About the Science Kits for Public Library (SKPL) project
"Science Kits for Public Libraries" seeks to make STEM (Science, Technology, Engineering and Mathematics) learning available for children regardless of race, gender, or income. Understanding that not all children have access to high quality Science Educations due to underfunding, resource allocations, poverty, or any other social or economic condition, the SKPL project will raises money to provide grants to public libraries to purchase science kit collections that can be borrowed by the community just like a book.
Named the "Science Kits for Public Libraries" project or SKPL for short, this Region 4 project has been adapted from a project originated by the IEEE-Chicago Section that has been in successful operation since 2009. In 2011, the IEEE Foundation and the Life Members Committee awarded Region 4 a grant of $40,000 to explore the idea of expanding the project. Lessons learned from this endeavor have put Region 4 in a favorable position to now expand SKPL into a Region wide program.
Marshalltown Public Library - Marshalltown, Iowa
"One of the major impacts that this grant project had on our library was the preparation and research that went into making the selections of the items purchased. I collaborated with both the science curriculum coordinator for our school district, as well as an Extended Learning program teacher at the intermediate level to determine what resources would best complement what the students were learning in school. We used this information to make selections of the books and DVDs that we added, including which subjects we needed at different reading levels to coincide with the most students who would be studying that topic. We also used this information in deciding which science topics to focus on with the kits. In addition, the opportunity for this grant motivated us to seek out a local partner, MechDyne, Inc. to allow us to add even more books to our general circulating collection in the areas of physical science. This was a new source of extra funding for us, and the company was very pleased with the purchase of books as a way to make an impact on community youth. They have encouraged us to apply for additional funds in the coming year. "
Danville Public Library - Danville Indiana
"This grant has allowed our small library to acquire materials that we otherwise would never be able to include in our budget. These types of specialized kits and the accompanying DVDs and books we now have in our collection would not be prioritized in materials acquisition if we did not have the IEEE funds. This is truly an amazing project that IEEE is doing for small libraries. It extends not just to the libraries, but to the schools with whom the library collaborates in teaching our children. This project has allowed better connection with the schools and has brought kids into the library that were not users of our services. The most positive aspect of this experience has been the ability to offer a very different type of programming than we usually do, in addition to having a unique offering to the public that we serve. Oftentimes teens, young adults, and middle-school children do not have sufficient programming or materials at smaller libraries such as DPL. This grant affords us that opportunity."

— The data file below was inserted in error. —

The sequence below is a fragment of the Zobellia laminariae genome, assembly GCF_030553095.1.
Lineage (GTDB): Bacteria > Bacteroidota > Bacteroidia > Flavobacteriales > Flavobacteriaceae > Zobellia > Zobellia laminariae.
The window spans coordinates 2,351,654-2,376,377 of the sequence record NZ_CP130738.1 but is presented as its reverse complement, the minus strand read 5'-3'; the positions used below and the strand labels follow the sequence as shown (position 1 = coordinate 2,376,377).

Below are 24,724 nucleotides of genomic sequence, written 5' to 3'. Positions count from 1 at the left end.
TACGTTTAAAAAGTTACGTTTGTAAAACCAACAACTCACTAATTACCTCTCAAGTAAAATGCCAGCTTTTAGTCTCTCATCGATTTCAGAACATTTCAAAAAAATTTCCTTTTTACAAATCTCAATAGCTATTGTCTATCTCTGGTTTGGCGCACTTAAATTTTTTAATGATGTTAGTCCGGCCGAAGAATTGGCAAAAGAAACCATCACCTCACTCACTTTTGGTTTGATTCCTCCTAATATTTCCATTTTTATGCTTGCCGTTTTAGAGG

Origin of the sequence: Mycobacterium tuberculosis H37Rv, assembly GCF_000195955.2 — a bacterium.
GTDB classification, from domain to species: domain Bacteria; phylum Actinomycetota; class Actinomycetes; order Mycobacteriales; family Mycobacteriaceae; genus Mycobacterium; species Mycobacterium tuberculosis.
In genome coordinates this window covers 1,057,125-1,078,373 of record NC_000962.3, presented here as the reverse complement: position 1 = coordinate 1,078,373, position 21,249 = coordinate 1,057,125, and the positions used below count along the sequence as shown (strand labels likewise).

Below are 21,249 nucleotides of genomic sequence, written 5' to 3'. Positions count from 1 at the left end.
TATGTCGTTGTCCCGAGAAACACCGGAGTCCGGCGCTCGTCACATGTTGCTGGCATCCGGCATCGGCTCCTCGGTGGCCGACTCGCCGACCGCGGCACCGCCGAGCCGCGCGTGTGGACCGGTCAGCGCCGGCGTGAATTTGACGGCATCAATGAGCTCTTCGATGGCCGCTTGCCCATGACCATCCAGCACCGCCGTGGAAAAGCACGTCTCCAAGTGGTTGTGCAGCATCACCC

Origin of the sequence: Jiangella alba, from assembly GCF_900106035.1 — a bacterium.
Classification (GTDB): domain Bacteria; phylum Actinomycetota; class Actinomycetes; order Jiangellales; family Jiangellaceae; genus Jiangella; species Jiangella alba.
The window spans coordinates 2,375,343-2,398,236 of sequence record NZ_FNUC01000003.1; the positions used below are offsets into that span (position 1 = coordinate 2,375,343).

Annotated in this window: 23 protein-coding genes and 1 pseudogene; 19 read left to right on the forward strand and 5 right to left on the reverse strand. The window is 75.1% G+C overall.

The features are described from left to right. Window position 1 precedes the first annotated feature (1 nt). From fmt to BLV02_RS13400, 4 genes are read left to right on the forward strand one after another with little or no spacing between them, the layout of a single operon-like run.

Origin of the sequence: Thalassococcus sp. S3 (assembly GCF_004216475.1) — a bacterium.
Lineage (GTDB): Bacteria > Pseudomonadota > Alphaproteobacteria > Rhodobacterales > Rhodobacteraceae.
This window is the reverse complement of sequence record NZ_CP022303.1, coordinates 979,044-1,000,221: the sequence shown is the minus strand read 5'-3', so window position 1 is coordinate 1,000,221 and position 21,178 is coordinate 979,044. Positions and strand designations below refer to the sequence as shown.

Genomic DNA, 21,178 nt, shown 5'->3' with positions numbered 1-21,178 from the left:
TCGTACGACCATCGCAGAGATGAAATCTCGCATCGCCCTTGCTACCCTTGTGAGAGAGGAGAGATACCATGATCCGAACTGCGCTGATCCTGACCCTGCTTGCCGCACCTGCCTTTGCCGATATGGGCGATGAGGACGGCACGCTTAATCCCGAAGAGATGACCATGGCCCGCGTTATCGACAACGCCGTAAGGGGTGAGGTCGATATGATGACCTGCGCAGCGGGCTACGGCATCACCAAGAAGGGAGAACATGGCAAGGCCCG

Gladstone School and Public Library - Gladstone Michigan
"We were able to bring teenagers and elementary students together in one big room to create simple machines, build rockets, explore the world of electricity, discovery magnetic fields and launch straw rockets. And both groups had a wonderful time. What an amazing site that was for us adults. We stepped back and let the high school students work their magic. I know everyone of our younger students were impressed by the older students. As far as the high school students, they too admitted to enjoying themselves being the teachers."
Appleton Public Library Ð Appleton Wisconsin
"This opportunity has been very beneficial to the library on the whole. Our patrons really responded to having hands-on materials available at the library versus the more cerebral items usually found in the library. It was also a very positive way to reach out tot he tweens in the community which we have been struggling with for many years. I think the most important piece is the new relationships it has sparked, because of the grant we have new ongoing relationships with STEM efforts at the Building for Kids, Appleton Area School District Tesla Charter School, and the Chamber of Commerce Competitive Workforce group. I think this will be a seed we can grow new programming around that will benefit the community."
About the Region 4 Fund
The IEEE-Chicago Section Fund was established a restricted fund of the IEEE Foundation. This non-profit 501 3c Fund operates under the umbrella of the IEEE Foundation which is responsible for the administration of the Fund. While the funds are managed by the IEEE Foundation, the Region 4 Executive Committee controls the distribution of funds. Donations made to the Region 4 Fund are tax deductible.